TLC has a reality show called The Sisterhood. It follows the lives of pastors’ wives in Atlanta, Georgia. These “first ladies” are on display for not only their congregations, but for world as well. Why would the lives of pastors’ wives be interesting enough for a TV audience? This “honor” is usually reserved for duck hunters, crocodile catchers, mothers of sextuplets, and housewives of the rich and famous. How is the life of a pastor’s wife so different from the lives of other wives?
Laura Ortberg Turner points out that “[A]s congregants, community members, readers, and Facebook fans elevate their views of a pastor, that exerts further expectations on his wife. We have to remember: it is a job, just like any other job. A person is no more holy for being a pastor than he is for being a plumber, and to value one more than the other is not only foolish, it is tantamount to blasphemy.”
I agree, a pastor is no more holy than a plumber, or any other person. But it is also true my husband’s life as a pastor and my life as a pastor’s wife are very different from that of a plumber (or teacher, accountant, restaurant owner, IT guy, farmer, doctor . . .). You don’t call your plumber when your marriage is in trouble. You don’t ask your accountant to officiate your wedding. You don’t expect your IT guy to visit you in the hospital after surgery. You don’t count on your farmer to preside over your funeral.
Scripture speaks differently of pastors. 1 Timothy chapter 3 gives the call, “If anyone aspired to the office of overseer, he desires a noble task,” (1 Timothy 3:1). It also gives the qualifications of being above reproach, the husband of one wife, self-controlled, respectable, hospitable, able to teach, and on and on. One can argue these are characteristics all Christians should aspire to and I believe that is correct. But God gives these instructions specifically to pastors for a reason. James 3:1 says, “you know that we who teach will be judged with greater strictness.”
Being a pastor is different from most other professions. But does that mean being a pastor’s wife should be different too?
I didn’t set out to be a pastor’s wife. I went to seminary to earn my own degree and get my own office at a church. I even told my now husband I didn’t want to date while in seminary so no one could accuse me of being there to find a man. But, I did find a man. A man who wanted to be a pastor. And knowing that changed my perspective on how our life together would be.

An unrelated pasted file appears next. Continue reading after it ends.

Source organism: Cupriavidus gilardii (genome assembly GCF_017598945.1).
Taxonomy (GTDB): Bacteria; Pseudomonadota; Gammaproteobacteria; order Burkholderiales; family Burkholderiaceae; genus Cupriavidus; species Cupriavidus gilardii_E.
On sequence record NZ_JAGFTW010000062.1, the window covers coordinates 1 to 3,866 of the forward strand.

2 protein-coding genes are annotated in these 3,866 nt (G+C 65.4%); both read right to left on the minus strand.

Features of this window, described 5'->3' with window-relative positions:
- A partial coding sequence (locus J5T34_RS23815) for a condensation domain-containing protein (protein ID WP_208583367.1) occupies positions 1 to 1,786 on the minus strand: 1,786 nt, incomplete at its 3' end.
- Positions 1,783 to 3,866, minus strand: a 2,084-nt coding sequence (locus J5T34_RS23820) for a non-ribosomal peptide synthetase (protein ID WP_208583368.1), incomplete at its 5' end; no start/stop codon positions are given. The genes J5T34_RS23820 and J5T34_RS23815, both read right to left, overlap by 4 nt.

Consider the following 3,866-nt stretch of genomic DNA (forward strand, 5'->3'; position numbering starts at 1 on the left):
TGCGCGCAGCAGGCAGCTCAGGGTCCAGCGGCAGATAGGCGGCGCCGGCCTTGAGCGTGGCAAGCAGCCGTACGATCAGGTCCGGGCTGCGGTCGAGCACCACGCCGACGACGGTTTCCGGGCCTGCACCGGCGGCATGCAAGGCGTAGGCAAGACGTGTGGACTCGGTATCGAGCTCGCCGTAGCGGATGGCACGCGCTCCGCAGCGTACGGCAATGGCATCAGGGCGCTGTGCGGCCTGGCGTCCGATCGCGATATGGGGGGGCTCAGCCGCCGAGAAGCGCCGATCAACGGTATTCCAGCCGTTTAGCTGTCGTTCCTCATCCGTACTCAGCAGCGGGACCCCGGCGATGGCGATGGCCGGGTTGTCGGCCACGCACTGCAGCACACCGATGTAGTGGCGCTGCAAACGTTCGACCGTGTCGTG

I knew he would come home with burdens most other men don’t carry. I knew he would be on call all the time so our church members wouldn’t have to experience life-changing events alone. I knew our Saturdays would be focused on preparing for Sunday, not preparing for a late night out. I knew we would talk more about the implications of chapters and verses than most couples because he isn’t only applying them to his own life, but he is presenting their application to our church family as well.
And unlike most other professions, I have to spend time with my husband’s coworkers and the people he’s called to care for. Doctors’ wives don’t spend time each week with their husband’s patients. Accountants’ wives don’t have to sit in meetings where their husband’s salaries are discussed. It is an amazing privilege to get to do life with our church family. It’s lovely and messy at the same time. I don’t take that lightly.
Let’s just be honest, there are certain expectations of the pastor’s wife. In our church search, I was asked more about my ability to play the piano than how I would use my seminary education. (Of course, we didn’t end up at any of the churches who asked primarily about my musical abilities). But, as pastor’s wives, we chose to accept or reject those expectations. We take them on as pressure or we let them go in freedom.
This is where I strongly believe my role in the church is no different than any other woman. I am free to use my gifts in the specific ways God is calling me to use them. I am also free to say no to the opportunities God is not calling me to and has not gifted me for. I teach a woman’s Sunday school class because that is my gift. I don’t teach the preschool class. I meet with a small group of women to mentor and learn. I don’t sing in the choir. I do get asked why I wasn’t at a certain meeting or why I didn’t make it to an activity, but I don’t worry about offending with the answers because I ultimately answer to God for how I spend my time and use my gifts.
Even though I’m not getting any phone calls from TLC to feature my life in a reality show, I know in some ways my life is different from my friends’ lives. And in some ways it isn’t. I’m thankful for the job my husband has and even for the implications that has on our marriage and family.
If you’re a minister’s wife, you may also like:
- Praying for My Church: My Pastors Will Boldly Proclaim the Word
- Pastors’ Wives: 30 Ways to Show Your Church You Love Them
- Tips for Praying Out Loud